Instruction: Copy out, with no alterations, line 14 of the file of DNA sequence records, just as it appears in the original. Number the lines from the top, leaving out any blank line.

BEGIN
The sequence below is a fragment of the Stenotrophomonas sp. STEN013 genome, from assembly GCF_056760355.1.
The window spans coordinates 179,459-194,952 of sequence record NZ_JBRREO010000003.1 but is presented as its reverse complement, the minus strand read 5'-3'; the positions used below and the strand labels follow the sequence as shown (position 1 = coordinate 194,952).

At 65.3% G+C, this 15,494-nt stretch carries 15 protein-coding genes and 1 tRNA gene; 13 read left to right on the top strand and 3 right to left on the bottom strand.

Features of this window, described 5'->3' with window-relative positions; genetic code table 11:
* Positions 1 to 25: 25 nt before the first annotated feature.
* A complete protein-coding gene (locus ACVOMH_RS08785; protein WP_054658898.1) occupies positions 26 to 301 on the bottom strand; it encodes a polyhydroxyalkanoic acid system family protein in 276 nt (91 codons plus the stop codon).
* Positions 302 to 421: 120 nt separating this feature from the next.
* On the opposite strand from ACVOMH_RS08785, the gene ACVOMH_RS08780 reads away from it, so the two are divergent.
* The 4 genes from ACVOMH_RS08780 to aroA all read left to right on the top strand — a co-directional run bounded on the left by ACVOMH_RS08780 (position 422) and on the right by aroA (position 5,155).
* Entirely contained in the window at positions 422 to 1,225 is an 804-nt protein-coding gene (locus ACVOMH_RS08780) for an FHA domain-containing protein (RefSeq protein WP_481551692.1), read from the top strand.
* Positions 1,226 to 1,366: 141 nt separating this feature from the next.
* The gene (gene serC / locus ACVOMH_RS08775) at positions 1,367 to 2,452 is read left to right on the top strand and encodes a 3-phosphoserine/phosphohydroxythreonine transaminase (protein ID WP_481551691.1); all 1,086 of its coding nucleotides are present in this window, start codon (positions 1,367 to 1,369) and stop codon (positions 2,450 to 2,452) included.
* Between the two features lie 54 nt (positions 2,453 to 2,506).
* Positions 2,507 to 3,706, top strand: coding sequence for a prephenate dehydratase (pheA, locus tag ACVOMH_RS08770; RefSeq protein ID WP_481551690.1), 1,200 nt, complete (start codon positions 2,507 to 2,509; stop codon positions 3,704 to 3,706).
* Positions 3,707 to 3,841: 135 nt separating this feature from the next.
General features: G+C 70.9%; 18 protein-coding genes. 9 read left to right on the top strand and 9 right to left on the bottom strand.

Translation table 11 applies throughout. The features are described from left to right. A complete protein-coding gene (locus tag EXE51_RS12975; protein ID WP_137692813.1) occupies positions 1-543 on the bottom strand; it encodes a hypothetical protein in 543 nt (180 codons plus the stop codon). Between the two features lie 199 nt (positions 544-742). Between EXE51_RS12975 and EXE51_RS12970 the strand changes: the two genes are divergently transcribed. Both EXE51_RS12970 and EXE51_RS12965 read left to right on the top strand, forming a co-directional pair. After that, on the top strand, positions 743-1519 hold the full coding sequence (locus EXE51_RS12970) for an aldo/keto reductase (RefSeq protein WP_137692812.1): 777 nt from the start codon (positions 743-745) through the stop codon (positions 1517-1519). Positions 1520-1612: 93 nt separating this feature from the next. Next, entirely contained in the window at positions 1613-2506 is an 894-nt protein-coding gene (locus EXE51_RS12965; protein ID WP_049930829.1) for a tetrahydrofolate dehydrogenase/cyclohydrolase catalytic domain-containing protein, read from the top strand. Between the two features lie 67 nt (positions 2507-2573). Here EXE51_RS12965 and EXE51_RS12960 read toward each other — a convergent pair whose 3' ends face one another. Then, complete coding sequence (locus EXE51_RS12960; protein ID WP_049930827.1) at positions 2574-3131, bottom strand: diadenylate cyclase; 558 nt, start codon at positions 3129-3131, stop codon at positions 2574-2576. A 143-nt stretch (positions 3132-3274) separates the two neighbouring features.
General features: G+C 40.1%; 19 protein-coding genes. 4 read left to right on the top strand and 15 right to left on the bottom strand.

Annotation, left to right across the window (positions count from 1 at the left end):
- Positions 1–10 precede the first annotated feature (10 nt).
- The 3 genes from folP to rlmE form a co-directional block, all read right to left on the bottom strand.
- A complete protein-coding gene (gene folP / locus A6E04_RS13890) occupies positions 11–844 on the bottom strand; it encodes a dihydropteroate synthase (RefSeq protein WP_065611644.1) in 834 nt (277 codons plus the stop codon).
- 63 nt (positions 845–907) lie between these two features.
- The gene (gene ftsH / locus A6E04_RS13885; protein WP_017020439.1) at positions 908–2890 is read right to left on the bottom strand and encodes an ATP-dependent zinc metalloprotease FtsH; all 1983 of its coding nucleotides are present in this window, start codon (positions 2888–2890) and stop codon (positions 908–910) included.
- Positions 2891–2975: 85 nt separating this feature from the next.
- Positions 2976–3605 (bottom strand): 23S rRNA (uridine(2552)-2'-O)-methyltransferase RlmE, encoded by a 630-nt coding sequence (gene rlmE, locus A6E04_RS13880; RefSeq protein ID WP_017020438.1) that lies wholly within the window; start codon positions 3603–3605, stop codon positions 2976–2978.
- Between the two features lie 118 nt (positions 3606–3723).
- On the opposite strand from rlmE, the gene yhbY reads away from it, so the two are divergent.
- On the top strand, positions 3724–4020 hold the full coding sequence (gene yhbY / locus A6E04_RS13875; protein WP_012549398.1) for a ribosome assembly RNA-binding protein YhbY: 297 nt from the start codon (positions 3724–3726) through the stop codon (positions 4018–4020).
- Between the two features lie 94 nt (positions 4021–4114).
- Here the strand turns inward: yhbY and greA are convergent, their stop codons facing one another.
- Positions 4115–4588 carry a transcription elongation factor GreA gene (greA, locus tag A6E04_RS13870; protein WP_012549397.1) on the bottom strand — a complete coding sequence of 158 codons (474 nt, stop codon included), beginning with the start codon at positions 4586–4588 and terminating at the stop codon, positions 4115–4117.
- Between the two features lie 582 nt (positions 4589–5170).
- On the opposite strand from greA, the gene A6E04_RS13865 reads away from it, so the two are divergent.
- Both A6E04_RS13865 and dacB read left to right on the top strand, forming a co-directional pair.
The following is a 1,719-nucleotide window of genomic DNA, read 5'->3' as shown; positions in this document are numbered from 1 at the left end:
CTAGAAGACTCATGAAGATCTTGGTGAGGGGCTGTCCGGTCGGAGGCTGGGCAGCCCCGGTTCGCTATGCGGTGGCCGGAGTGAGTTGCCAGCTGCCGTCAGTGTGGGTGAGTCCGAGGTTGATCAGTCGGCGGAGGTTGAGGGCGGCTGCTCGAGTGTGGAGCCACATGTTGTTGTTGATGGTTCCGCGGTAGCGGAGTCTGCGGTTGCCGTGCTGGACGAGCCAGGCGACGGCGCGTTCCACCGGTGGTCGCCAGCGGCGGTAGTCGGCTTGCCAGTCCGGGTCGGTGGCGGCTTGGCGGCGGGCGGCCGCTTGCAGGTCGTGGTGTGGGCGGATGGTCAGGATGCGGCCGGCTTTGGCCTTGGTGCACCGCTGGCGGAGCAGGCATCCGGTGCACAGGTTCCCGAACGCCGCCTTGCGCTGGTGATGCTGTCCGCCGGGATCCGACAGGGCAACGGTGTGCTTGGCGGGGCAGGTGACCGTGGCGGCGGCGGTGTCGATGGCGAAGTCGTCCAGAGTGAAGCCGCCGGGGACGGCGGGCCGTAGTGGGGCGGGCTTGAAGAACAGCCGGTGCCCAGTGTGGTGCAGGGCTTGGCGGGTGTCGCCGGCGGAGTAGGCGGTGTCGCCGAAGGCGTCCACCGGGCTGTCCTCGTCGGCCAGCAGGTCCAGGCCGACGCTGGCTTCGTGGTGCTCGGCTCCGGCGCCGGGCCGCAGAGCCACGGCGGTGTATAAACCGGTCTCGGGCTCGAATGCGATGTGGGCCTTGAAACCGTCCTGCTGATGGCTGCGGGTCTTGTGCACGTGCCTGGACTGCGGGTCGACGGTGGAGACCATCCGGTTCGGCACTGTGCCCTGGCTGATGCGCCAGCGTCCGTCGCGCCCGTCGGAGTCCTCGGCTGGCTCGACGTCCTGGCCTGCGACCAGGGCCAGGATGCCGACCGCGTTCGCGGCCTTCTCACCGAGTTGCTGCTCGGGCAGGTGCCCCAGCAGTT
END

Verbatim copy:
* Positions 2,507 to 3,706, top strand: coding sequence for a prephenate dehydratase (pheA, locus tag ACVOMH_RS08770; RefSeq protein ID WP_481551690.1), 1,200 nt, complete (start codon positions 2,507 to 2,509; stop codon positions 3,704 to 3,706).